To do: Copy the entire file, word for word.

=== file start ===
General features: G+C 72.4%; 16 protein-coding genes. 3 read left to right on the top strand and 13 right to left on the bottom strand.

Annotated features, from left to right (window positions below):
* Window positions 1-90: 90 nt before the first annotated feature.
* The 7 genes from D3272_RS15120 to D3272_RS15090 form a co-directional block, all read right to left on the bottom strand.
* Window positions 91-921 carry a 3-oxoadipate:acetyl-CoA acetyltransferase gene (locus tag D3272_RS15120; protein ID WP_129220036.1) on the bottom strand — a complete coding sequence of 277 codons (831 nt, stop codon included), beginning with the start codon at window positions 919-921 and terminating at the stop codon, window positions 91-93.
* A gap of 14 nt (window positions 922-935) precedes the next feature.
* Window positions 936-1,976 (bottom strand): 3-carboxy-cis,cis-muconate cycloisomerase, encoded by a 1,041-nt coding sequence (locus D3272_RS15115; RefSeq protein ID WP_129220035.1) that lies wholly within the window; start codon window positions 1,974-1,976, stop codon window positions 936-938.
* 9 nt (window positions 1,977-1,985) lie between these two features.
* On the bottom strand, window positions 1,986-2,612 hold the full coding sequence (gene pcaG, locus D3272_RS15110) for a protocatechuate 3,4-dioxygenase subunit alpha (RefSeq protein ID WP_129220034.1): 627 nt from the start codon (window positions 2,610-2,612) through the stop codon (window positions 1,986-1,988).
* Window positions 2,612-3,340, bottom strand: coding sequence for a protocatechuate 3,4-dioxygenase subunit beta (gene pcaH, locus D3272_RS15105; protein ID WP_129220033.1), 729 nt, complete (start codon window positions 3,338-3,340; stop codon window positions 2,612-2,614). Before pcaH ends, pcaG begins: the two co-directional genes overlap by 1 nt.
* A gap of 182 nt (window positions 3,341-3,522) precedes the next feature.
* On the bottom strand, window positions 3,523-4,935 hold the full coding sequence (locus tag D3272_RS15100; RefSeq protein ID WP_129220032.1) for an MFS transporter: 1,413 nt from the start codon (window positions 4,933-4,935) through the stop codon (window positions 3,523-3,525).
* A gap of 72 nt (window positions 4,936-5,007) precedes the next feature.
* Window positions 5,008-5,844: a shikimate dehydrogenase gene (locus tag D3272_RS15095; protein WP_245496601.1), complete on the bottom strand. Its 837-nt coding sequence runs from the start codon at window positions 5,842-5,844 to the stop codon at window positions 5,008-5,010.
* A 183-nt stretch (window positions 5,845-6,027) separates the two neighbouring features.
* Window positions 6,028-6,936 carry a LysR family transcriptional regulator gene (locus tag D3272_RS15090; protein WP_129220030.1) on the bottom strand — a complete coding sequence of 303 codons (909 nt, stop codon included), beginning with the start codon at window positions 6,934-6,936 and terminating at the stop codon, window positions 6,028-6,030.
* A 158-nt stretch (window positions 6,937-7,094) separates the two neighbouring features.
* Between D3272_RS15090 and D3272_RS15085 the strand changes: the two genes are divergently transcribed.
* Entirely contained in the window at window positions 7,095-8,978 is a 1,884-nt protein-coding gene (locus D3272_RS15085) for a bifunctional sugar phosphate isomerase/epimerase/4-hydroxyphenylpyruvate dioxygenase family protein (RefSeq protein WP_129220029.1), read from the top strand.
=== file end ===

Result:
General features: G+C 72.4%; 16 protein-coding genes. 3 read left to right on the top strand and 13 right to left on the bottom strand.

Annotated features, from left to right (window positions below):
* Window positions 1-90: 90 nt before the first annotated feature.
* The 7 genes from D3272_RS15120 to D3272_RS15090 form a co-directional block, all read right to left on the bottom strand.
* Window positions 91-921 carry a 3-oxoadipate:acetyl-CoA acetyltransferase gene (locus tag D3272_RS15120; protein ID WP_129220036.1) on the bottom strand — a complete coding sequence of 277 codons (831 nt, stop codon included), beginning with the start codon at window positions 919-921 and terminating at the stop codon, window positions 91-93.
* A gap of 14 nt (window positions 922-935) precedes the next feature.
* Window positions 936-1,976 (bottom strand): 3-carboxy-cis,cis-muconate cycloisomerase, encoded by a 1,041-nt coding sequence (locus D3272_RS15115; RefSeq protein ID WP_129220035.1) that lies wholly within the window; start codon window positions 1,974-1,976, stop codon window positions 936-938.
* 9 nt (window positions 1,977-1,985) lie between these two features.
* On the bottom strand, window positions 1,986-2,612 hold the full coding sequence (gene pcaG, locus D3272_RS15110) for a protocatechuate 3,4-dioxygenase subunit alpha (RefSeq protein ID WP_129220034.1): 627 nt from the start codon (window positions 2,610-2,612) through the stop codon (window positions 1,986-1,988).
* Window positions 2,612-3,340, bottom strand: coding sequence for a protocatechuate 3,4-dioxygenase subunit beta (gene pcaH, locus D3272_RS15105; protein ID WP_129220033.1), 729 nt, complete (start codon window positions 3,338-3,340; stop codon window positions 2,612-2,614). Before pcaH ends, pcaG begins: the two co-directional genes overlap by 1 nt.
* A gap of 182 nt (window positions 3,341-3,522) precedes the next feature.
* On the bottom strand, window positions 3,523-4,935 hold the full coding sequence (locus tag D3272_RS15100; RefSeq protein ID WP_129220032.1) for an MFS transporter: 1,413 nt from the start codon (window positions 4,933-4,935) through the stop codon (window positions 3,523-3,525).
* A gap of 72 nt (window positions 4,936-5,007) precedes the next feature.
* Window positions 5,008-5,844: a shikimate dehydrogenase gene (locus tag D3272_RS15095; protein WP_245496601.1), complete on the bottom strand. Its 837-nt coding sequence runs from the start codon at window positions 5,842-5,844 to the stop codon at window positions 5,008-5,010.
* A 183-nt stretch (window positions 5,845-6,027) separates the two neighbouring features.
* Window positions 6,028-6,936 carry a LysR family transcriptional regulator gene (locus tag D3272_RS15090; protein WP_129220030.1) on the bottom strand — a complete coding sequence of 303 codons (909 nt, stop codon included), beginning with the start codon at window positions 6,934-6,936 and terminating at the stop codon, window positions 6,028-6,030.
* A 158-nt stretch (window positions 6,937-7,094) separates the two neighbouring features.
* Between D3272_RS15090 and D3272_RS15085 the strand changes: the two genes are divergently transcribed.
* Entirely contained in the window at window positions 7,095-8,978 is a 1,884-nt protein-coding gene (locus D3272_RS15085) for a bifunctional sugar phosphate isomerase/epimerase/4-hydroxyphenylpyruvate dioxygenase family protein (RefSeq protein WP_129220029.1), read from the top strand.